What happens with leftover vaccine doses in Central Texas?

Texas Coronavirus Vaccine

AUSTIN (KXAN) — According to a weekly report from the Texas Department of State Health Services, 375 doses of the vaccine have been wasted in Travis County.

Providers are required to self-report the reason why those doses were not used to vaccinate a person. Some of those reasons include mechanical failure of the freezer, broken vials or syringes, and vaccines that couldn’t be used within the required timeframe.

Immunization expert Dr. Peter Hotez told KXAN it’s important high-risk Texans are prioritized in the vaccination process, but with the increasing threat of new variants of the virus, it’s vital providers make good use of the doses they are allocated.

“I think we’ve got to de-stigmatize, you know. If we’re not adhering strictly by the guidelines, it’s not the vaccinators fault; it’s the fault of the guidelines,” he said.

KXAN investigators asked Central Texas providers what their policies were in regards to making sure vaccines don’t go to waste.

Austin Public Health sites

Austin Public Health does not have a waitlist program.

A spokesperson for APH said their doses were “carefully managed” at each site to ensure there are no unused vaccines left at the end of the day.

“The teams are very careful as the day starts winding down to only opening needed vials for remaining appointments,” the spokesperson said. “In the rare situation that a vial is opened and there are additional doses, staff and volunteers on-site are offered the vaccine.”

The spokesperson explained that volunteers and staff were eligible as front-line workers under the Department of State Health Services guidelines.

Circuit of the Americas drive-thru clinic

Travis County has partnered with Bastrop County, Caldwell County, Hays County, Ascension Seton, and CommUnityCare Health Centers to administer COVID-19 vaccines at drive-up events at the Circuit of the Americas.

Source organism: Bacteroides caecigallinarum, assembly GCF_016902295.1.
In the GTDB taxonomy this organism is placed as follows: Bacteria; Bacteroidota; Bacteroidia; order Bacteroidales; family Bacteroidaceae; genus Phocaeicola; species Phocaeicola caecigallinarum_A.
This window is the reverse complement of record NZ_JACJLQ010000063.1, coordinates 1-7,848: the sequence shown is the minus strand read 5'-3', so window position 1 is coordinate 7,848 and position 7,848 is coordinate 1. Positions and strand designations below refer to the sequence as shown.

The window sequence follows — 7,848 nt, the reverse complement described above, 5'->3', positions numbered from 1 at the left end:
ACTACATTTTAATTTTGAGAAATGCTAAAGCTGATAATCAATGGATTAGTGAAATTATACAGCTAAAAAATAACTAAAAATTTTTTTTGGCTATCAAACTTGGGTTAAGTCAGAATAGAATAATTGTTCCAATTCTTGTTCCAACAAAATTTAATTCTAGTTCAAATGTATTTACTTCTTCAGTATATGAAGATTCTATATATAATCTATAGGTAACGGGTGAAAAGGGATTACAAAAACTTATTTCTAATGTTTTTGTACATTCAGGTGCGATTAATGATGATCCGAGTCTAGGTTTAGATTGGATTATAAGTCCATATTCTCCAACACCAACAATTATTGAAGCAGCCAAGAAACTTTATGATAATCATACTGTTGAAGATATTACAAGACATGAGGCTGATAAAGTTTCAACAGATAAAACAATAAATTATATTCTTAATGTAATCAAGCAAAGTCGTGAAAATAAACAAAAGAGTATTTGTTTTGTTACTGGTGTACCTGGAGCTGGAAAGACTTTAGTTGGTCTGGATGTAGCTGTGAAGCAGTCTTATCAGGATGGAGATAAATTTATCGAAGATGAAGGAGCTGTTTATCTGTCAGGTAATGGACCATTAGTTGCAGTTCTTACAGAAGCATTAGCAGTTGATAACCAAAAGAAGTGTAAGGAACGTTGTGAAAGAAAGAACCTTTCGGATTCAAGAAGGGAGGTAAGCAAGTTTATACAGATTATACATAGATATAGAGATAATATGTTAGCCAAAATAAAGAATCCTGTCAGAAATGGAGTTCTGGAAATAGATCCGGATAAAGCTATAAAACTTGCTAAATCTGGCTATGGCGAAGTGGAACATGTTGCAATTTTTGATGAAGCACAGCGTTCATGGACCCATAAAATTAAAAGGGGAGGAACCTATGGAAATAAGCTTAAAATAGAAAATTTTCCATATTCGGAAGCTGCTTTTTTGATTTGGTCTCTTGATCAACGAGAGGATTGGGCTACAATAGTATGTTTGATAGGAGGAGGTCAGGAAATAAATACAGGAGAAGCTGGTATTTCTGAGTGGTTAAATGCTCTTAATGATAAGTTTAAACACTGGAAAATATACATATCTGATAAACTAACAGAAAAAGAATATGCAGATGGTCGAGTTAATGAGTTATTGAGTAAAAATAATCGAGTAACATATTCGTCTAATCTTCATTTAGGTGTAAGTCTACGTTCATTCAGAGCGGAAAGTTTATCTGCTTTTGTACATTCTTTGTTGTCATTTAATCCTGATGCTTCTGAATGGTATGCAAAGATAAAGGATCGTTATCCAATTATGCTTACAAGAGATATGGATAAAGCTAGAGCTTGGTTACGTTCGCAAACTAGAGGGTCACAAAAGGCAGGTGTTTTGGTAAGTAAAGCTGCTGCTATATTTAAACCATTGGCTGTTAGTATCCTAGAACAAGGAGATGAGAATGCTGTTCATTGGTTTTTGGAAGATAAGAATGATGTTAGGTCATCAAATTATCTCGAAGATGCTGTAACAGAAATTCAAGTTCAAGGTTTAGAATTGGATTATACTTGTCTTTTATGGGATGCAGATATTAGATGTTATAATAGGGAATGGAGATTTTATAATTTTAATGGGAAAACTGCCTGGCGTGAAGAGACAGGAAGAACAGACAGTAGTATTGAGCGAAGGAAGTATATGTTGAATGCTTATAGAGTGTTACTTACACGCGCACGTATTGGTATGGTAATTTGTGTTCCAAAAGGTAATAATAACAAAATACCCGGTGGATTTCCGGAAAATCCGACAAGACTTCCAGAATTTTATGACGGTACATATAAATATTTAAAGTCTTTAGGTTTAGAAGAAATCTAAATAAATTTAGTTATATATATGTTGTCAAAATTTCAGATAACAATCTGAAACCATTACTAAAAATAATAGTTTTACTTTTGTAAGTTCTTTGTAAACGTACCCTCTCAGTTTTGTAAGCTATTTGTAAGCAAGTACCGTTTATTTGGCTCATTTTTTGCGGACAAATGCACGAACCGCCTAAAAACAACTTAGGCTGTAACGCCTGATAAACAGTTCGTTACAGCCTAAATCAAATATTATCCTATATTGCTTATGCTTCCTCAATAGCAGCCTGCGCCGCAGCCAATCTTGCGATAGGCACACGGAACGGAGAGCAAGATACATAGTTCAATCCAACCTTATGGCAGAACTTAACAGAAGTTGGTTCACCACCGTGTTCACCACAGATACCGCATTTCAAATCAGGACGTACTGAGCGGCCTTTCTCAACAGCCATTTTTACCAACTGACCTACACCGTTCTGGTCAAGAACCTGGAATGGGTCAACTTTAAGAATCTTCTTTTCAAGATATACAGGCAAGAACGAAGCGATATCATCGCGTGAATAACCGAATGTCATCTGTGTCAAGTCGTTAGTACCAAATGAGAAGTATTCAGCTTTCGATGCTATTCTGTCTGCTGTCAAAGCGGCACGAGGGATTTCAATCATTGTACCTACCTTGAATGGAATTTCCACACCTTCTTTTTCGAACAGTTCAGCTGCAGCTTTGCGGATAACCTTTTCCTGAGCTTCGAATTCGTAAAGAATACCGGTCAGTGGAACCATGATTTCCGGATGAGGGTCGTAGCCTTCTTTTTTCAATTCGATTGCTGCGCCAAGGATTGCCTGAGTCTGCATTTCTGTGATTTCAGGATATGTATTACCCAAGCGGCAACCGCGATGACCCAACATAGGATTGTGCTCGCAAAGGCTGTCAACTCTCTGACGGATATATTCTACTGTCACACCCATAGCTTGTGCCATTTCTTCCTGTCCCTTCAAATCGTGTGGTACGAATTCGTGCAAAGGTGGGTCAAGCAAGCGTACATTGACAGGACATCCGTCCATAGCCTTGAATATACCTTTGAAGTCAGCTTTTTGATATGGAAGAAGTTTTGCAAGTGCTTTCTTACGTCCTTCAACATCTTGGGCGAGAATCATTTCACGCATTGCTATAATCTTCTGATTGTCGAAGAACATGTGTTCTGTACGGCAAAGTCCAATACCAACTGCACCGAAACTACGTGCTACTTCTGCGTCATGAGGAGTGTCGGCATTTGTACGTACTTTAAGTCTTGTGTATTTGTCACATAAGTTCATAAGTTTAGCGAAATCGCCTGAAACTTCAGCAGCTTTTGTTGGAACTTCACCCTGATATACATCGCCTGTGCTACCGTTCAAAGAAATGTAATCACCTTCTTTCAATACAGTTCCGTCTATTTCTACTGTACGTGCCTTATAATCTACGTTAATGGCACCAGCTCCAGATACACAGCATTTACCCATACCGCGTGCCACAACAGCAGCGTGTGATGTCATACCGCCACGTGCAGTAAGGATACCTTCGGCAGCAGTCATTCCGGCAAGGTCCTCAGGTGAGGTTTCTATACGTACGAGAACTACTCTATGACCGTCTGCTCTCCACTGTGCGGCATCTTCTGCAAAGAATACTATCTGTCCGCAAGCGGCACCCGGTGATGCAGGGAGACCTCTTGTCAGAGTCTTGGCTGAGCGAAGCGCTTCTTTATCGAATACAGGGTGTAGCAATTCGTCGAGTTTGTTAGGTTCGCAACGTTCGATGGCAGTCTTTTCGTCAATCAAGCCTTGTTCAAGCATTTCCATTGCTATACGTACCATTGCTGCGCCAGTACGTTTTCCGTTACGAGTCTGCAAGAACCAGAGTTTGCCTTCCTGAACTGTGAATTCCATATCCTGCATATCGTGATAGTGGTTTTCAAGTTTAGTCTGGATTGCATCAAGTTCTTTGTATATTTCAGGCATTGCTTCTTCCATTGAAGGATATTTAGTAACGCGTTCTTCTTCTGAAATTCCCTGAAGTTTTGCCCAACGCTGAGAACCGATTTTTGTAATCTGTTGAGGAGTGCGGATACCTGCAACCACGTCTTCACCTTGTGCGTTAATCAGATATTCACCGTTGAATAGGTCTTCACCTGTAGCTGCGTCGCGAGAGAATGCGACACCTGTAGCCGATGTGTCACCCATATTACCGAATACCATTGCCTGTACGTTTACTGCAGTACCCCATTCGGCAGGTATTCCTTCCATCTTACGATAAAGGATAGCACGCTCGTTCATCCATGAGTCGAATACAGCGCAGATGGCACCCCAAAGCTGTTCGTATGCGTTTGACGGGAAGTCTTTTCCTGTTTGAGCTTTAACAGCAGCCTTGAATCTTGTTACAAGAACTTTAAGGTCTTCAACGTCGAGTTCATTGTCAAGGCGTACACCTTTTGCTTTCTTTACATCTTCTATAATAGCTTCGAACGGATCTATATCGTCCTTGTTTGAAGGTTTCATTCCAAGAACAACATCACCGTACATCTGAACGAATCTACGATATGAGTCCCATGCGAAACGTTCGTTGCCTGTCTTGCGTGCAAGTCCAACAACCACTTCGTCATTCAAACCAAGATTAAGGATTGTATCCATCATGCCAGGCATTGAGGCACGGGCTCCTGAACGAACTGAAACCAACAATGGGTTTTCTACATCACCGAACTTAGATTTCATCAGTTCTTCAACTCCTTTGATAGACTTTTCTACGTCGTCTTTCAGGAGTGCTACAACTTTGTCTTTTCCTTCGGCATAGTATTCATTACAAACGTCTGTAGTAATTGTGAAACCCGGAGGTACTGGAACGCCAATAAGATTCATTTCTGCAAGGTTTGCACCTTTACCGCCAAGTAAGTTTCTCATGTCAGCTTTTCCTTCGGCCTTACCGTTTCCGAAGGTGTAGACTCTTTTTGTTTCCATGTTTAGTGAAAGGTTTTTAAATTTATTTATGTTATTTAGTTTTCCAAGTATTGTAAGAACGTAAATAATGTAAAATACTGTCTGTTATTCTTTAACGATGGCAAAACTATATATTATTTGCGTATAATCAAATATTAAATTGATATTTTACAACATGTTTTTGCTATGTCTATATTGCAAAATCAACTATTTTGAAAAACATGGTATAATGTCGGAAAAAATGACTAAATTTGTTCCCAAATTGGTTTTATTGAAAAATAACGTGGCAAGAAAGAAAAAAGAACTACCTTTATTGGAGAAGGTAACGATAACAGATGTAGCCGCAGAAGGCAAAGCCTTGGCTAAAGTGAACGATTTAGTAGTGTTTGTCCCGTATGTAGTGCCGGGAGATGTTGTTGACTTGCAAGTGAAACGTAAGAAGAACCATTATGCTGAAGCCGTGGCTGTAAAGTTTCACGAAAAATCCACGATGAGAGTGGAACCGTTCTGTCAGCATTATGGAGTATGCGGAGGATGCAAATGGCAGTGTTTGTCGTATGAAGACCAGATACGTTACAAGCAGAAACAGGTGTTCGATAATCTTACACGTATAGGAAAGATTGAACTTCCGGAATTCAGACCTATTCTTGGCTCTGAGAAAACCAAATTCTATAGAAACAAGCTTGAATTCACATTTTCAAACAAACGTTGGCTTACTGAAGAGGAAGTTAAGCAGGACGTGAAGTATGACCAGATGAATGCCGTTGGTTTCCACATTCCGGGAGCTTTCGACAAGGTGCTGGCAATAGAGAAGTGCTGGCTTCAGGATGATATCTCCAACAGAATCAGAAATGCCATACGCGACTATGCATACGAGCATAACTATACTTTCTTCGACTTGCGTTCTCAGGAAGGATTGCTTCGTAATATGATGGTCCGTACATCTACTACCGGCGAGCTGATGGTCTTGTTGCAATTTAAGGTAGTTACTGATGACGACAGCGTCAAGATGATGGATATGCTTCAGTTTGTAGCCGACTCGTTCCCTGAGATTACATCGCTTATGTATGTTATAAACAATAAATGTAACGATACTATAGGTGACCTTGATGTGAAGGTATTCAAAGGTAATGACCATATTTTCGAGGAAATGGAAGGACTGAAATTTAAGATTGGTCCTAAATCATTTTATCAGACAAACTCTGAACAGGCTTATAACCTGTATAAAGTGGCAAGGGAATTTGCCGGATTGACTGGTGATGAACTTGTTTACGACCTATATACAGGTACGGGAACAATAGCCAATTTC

To register for an appointment, people must be patients of CommUnityCare Health Centers or identified by one the respective participating counties as being in Phase 1A or 1B. Each of the respective counties and organizations contacts those who qualify to set up the appointment.

“The staff and personnel who prepare doses will carefully manage the amounts in order to assure no doses are wasted,” said Hector Nieto, the Travis County Public Information Officer. “After all patients have been attended to, if an open vial remains, staff and volunteers are given the opportunity to receive a vaccine.”

Williamson County

Williamson County maintains a waitlist for COVID-19 vaccine appointments.

County Judge Bill Gravell explained people who previously registered through Family Hospital Systems in their area would have their information transferred into the new system. Plus, people will be able to check their status, ensure their information is correct and remove themselves from the waitlist if they obtain their shot from another source.

A spokesperson for the county told KXAN, they use a standby list of eligible people to call and see if they can get to the vaccination site before the end of the day to receive a shot, in the case of leftovers. They also noted volunteers can be offered vaccinations if they volunteered 15 or more hours at a site.

The county reports that “no shows” to appointments are only a small part of what accounts for leftover doses.

The spokesperson explained, “Typically leftovers are due to some supplied needles being able to draw out more doses than the standard ten in each vial.”

The county has partnered with Curative to offer testing, as well.

A spokesperson for Curative said they plan the number of doses and appointments each day to be “directly tied” with the number of doses allocated.

“In the event that there are doses that are either drawn up or vials that have been removed from cold storage, we take a health equity approach for distribution, working closely with our county partners to ensure doses are properly distributed,” they said.

They explained that two hours prior to the end of their daily operations, the charge nurse will assess the number of doses that are either drawn up or vials that have been removed from cold storage. If that nurse determines there may be extra doses that are at risk of going to waste at the end of daily operations, they will first identify front-line workers on-site who have not been vaccinated, including medical personal, first responders, police/EMS, operations staff, and strike team — or “anyone working on-site.”

“From there, we go down the list of approved patients in order of eligibility,” the spokesperson said. “In the event that eligible patients from the waitlist arrive, under no circumstances should a new vial be opened. Once the remaining extra doses from daily operations are used, waitlisted patients who arrive after will then be deferred to another operating day and/or remain on the waitlist.”

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